The average real-terms growth in the NHS during the Tories 18 years was 3 per cent. We have now doubled that and are putting in 6 per cent. That is 6 per cent. not just for one year, but for three years. By 2004, the national health service will have received three such increases, which is an unprecedented investment by the Government.

Hon. Members do not have to take my word for that. You may have thought, Mr. Deputy Speaker, that I was reading a newspaper earlier; in fact, I was looking at a document published by my local health authority. It is worth referring to it to illustrate the difference between the Conservatives and the Labour Government, in terms of the resources that have been put into the national health service. Under the headline "Making a difference this winter", it describes the extra money that has been put in to get the service through the winter crisis. It states:

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It is right. The NHS is changing for the better.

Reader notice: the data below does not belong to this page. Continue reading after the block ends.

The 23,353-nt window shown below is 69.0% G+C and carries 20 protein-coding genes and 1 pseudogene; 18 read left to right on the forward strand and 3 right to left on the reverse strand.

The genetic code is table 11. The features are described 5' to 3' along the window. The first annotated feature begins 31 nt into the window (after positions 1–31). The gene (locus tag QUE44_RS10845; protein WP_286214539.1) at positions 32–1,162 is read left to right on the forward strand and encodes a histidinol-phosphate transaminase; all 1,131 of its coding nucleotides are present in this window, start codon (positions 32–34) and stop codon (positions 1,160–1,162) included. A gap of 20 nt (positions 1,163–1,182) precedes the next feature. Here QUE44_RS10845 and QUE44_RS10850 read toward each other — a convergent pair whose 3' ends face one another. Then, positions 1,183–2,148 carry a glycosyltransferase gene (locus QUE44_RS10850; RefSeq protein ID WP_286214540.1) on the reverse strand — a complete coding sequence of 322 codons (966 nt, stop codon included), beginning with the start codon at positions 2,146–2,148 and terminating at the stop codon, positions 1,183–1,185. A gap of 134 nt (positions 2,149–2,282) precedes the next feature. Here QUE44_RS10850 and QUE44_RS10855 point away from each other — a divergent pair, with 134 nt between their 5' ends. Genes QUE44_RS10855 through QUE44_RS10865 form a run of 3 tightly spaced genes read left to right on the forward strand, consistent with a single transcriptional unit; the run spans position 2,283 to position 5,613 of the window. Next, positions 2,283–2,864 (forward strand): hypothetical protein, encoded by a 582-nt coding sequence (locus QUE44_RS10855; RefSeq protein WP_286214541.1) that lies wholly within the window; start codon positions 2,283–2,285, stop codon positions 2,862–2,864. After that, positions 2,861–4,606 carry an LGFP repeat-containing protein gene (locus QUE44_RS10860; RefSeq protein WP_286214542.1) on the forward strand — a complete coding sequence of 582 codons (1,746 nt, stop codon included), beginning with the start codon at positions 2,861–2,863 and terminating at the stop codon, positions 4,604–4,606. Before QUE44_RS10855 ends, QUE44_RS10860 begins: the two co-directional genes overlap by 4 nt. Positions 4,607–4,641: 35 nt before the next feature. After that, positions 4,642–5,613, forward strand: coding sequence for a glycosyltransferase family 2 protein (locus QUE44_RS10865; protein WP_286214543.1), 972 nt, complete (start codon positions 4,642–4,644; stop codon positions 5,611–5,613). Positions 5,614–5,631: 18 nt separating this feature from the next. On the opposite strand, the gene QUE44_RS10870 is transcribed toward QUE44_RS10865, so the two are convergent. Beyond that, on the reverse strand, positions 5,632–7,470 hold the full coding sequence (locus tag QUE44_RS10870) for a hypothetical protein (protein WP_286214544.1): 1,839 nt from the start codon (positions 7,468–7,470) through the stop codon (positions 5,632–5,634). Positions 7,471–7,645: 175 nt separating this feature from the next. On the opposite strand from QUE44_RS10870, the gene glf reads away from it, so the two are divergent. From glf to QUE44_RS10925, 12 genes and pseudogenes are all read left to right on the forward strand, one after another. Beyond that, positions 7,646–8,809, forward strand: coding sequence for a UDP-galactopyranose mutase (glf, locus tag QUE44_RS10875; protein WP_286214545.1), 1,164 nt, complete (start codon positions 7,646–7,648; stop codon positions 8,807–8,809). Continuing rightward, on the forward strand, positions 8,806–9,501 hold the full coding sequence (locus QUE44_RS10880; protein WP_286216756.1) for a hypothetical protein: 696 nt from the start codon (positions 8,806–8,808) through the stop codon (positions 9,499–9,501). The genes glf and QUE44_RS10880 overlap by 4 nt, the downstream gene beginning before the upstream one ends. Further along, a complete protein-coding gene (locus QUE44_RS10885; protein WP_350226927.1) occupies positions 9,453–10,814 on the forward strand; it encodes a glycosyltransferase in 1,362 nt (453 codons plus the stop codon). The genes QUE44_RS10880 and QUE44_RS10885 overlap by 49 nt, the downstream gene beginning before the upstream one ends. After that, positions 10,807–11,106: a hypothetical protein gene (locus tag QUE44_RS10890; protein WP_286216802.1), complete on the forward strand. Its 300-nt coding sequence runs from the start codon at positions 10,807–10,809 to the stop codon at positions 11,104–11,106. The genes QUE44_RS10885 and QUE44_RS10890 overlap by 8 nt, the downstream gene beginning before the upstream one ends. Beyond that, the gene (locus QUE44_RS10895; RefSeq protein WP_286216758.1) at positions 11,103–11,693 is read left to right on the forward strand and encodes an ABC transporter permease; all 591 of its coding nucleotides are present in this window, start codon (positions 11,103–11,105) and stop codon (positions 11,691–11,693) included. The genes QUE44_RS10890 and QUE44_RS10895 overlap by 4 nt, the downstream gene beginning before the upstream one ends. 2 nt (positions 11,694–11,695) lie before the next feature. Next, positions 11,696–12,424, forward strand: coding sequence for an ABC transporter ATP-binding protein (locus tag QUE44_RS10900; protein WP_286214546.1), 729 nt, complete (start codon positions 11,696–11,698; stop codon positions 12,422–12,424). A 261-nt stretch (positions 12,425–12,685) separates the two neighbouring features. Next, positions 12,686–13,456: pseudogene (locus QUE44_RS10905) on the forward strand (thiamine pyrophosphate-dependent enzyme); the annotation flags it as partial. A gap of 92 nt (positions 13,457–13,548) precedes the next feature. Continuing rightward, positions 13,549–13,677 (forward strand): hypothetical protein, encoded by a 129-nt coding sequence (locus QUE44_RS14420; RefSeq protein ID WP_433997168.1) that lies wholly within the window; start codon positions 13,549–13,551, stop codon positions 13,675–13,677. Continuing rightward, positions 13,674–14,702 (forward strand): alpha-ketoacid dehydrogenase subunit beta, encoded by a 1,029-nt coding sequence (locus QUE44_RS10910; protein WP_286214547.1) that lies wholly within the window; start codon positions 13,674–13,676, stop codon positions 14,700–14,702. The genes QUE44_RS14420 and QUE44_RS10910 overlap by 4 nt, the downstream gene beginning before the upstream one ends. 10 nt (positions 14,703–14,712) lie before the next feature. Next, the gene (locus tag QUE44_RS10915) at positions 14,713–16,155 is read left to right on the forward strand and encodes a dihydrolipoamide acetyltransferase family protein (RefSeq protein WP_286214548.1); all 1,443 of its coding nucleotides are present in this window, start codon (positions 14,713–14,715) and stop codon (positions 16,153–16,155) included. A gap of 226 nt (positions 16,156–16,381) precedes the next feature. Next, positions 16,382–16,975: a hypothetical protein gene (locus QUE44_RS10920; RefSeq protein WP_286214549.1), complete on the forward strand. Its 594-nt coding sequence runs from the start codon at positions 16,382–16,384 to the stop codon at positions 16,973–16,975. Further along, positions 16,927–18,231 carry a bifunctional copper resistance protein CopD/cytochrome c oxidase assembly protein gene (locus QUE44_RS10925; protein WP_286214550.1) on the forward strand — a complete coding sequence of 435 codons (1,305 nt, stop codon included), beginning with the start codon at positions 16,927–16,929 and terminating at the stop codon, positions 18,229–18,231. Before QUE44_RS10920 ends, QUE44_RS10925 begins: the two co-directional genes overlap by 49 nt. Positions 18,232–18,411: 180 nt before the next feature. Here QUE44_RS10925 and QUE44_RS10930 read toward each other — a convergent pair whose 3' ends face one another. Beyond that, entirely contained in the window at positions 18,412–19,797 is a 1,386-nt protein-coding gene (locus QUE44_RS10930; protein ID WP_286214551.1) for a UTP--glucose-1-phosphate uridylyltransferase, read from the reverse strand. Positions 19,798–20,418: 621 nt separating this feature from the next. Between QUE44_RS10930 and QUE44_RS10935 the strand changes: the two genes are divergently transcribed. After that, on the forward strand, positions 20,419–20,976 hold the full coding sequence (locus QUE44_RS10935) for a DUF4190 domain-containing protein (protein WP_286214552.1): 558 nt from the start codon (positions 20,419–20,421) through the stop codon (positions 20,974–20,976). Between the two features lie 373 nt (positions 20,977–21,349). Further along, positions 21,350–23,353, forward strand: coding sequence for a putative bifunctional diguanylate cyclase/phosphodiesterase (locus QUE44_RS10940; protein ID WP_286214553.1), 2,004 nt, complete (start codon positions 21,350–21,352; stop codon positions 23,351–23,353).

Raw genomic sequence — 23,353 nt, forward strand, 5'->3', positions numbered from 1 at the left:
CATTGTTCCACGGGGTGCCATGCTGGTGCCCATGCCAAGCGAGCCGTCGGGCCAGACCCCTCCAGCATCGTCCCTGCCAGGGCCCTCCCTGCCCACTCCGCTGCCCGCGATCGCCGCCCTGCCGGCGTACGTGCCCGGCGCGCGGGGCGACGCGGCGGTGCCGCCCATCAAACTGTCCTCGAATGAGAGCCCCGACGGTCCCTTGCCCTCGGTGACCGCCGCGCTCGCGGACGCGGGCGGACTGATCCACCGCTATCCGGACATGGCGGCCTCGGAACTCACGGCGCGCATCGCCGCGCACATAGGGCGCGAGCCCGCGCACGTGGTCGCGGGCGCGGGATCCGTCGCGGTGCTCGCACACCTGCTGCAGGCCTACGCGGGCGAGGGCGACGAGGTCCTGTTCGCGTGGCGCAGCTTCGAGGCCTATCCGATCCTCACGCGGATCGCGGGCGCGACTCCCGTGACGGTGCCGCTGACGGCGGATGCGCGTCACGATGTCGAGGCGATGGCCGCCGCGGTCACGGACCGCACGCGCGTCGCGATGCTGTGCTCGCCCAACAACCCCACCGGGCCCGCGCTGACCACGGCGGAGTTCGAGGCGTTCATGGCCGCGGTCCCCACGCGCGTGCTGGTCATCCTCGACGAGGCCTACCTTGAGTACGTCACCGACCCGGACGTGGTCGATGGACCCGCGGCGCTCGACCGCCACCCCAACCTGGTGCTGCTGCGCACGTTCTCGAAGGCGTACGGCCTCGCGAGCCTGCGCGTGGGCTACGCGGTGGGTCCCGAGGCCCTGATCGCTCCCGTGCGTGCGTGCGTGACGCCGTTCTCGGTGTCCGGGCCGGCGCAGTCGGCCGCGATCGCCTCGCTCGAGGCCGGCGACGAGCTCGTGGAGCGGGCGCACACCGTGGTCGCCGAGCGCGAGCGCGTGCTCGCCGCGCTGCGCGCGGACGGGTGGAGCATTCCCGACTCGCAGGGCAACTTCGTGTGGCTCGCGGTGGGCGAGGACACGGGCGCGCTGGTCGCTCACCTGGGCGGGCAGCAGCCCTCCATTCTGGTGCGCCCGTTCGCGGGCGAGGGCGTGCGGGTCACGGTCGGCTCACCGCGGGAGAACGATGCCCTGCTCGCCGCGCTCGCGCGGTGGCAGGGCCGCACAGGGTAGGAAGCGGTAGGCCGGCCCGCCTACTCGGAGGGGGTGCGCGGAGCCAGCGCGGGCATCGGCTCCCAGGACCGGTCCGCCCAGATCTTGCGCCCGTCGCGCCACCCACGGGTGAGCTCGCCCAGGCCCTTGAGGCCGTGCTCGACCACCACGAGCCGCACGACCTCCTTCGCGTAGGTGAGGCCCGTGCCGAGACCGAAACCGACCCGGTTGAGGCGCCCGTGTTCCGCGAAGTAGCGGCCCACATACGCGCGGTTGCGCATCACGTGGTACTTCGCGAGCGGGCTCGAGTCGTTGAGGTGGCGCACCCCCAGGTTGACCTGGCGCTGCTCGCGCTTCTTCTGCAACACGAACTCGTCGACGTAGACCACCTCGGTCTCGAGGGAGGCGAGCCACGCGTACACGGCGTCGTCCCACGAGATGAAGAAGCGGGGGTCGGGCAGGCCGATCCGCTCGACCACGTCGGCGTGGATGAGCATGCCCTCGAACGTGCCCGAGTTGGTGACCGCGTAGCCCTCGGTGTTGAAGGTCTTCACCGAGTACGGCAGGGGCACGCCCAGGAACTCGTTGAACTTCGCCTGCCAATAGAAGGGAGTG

The document goes on to describe the new ear, nose and throat centre at Queen's medical centre, and the £6.2 million state-of-the-art accident and emergency department being built there. No wonder Prince Charles always goes to Queen's medical centre when he falls off his horse.

The document goes on to describe gearing up for the winter, social care, the boost in critical care funding, NHS Direct and the extra money put in for the flu vaccine. I could go on and on. There are other things that the document does not mention--for example, the new scanner at Queen's medical centre or the new treatment for cancer at City hospital. All those improvements have happened in the short time that we have had a Labour Government. The people of this country were deprived of such improvements under the previous Government.

The debate was deliberately narrowed for two reasons: to grab headlines and to ensure that the broader picture was not discussed. The Tories have a record on public health that none of them can be proud of. Our record is not perfect, but we have made a start and we are going to get there. We are going to turn the NHS into not just what it was before the 18 years of Tory rule, but what it was when it was founded--the envy of the world.